The Annunciation of Our Lord
March 25, 2020
Text: Luke 1:26-38
We need a little Christmas, right this very minute. Okay, hokey song. But it has never been more true. Right in the midst of Lent. Right in the midst of this pandemic and crippling isolation. While people are panicking and turning against one another. While others are suffering and dying. While the economy tanks and we’re all wondering how this ends and where we’ll be as a society when all is said and done. Just then, just now, Jesus comes. Emmanuel, God with us. Christmas. Or in this case, His conception in the womb of the Virgin Mary. The angel Gabriel announces it to Mary, thus the Feast of Annunciation. And almighty God rides in on the wings of His Word through the ear of the virgin and takes up residence in her womb. God is now flesh and blood. He has skin in the game. He’s in it with us. When we comfort one another in these trying times, saying “God is with us,” we can point to the Annunciation, the conception of Jesus, and be assured that He isn’t just with us spiritually. He’s with us bodily. In the flesh. Really and truly. All the way. And that means He knows what it is to suffer all the afflictions of the body: sickness, pain, hunger and want, fear and anxiety, grief… all of it. All that comes of life in a world broken by sin and death. And He takes it all into His body to redeem us from it, from our sin and all its consequences, by His death on the cross.
We could simply call this the Feast of the Body of Jesus. That is what the Feast of the Annunciation is all about. It was at just this moment that He became one of us, for us, for our salvation, to be Jesus for us, Jesus, which means “The LORD saves.” This, by the way, speaks to the sanctity of all human life beginning in the womb. Just as our Lord takes on human flesh and blood, becomes a man for us men and for our salvation, so He becomes a Zygote for zygotes, a Blastocyst for blastocysts, an Embryo for embryos, a Fetus for fetuses. Life begins at this very moment, when God brings into being a new human person in a mother’s body. It is a miracle every time. Jesus goes through all the stages to redeem all the stages. He is a Baby for babies. A Toddler for toddlers. A Child for children. And yes, a Teenager for Teenagers. He is a fully grown Man for adults. He is a Man for you.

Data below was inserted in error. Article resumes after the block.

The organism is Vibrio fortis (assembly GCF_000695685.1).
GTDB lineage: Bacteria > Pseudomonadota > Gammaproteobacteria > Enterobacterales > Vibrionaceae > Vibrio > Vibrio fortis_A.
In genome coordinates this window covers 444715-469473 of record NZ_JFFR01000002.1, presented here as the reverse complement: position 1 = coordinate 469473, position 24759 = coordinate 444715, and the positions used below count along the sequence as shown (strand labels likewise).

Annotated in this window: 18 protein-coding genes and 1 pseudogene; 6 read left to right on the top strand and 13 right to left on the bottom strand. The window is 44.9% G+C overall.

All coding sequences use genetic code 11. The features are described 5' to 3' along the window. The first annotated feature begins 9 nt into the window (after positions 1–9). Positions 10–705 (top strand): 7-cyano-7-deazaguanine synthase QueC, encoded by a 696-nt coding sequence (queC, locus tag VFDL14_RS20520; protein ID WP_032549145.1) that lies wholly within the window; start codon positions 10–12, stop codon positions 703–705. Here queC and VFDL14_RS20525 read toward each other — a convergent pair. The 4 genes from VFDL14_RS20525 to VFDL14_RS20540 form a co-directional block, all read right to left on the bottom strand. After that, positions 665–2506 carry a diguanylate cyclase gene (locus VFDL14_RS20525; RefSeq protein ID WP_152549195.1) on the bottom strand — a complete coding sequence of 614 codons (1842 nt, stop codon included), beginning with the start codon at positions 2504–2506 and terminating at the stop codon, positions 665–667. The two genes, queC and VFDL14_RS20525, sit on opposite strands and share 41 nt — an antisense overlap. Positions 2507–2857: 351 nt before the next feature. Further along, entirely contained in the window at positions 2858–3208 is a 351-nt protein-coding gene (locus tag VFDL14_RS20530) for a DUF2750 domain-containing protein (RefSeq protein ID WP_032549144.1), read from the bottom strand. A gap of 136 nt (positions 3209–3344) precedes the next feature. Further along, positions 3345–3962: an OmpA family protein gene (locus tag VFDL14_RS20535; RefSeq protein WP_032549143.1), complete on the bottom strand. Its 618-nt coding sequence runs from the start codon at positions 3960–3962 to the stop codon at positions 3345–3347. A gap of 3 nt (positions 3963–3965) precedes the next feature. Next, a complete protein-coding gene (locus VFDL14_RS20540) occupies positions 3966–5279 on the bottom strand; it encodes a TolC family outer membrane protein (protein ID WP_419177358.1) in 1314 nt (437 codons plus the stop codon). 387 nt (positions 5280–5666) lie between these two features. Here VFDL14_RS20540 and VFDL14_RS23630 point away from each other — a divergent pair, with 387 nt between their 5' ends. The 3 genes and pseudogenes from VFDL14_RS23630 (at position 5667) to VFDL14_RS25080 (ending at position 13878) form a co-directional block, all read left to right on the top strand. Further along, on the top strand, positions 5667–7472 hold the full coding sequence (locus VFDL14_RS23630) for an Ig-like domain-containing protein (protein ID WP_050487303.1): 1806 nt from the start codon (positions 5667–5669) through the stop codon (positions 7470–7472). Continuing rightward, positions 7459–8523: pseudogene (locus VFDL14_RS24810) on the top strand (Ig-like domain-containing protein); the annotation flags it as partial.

And why? Why would God become a man with flesh and blood? He does it to make you His own. He does it for your redemption. At just the right time, He who gave the Law places Himself under the Law. God sends forth His Son, born of woman, born under the Law, to redeem you who are under the Law, that you may receive adoption as sons (Gal. 4:4-5). He fulfills the Law for you, in your place, the Law you have not fulfilled, and you get all the credit. He undoes all the damage done by Adam. He obeys where Adam rebels. He is the Seed of the woman come to crush the serpent’s head (Gen. 3:15). This is the ancient Promise. God must be born of a woman to redeem us from sin and death.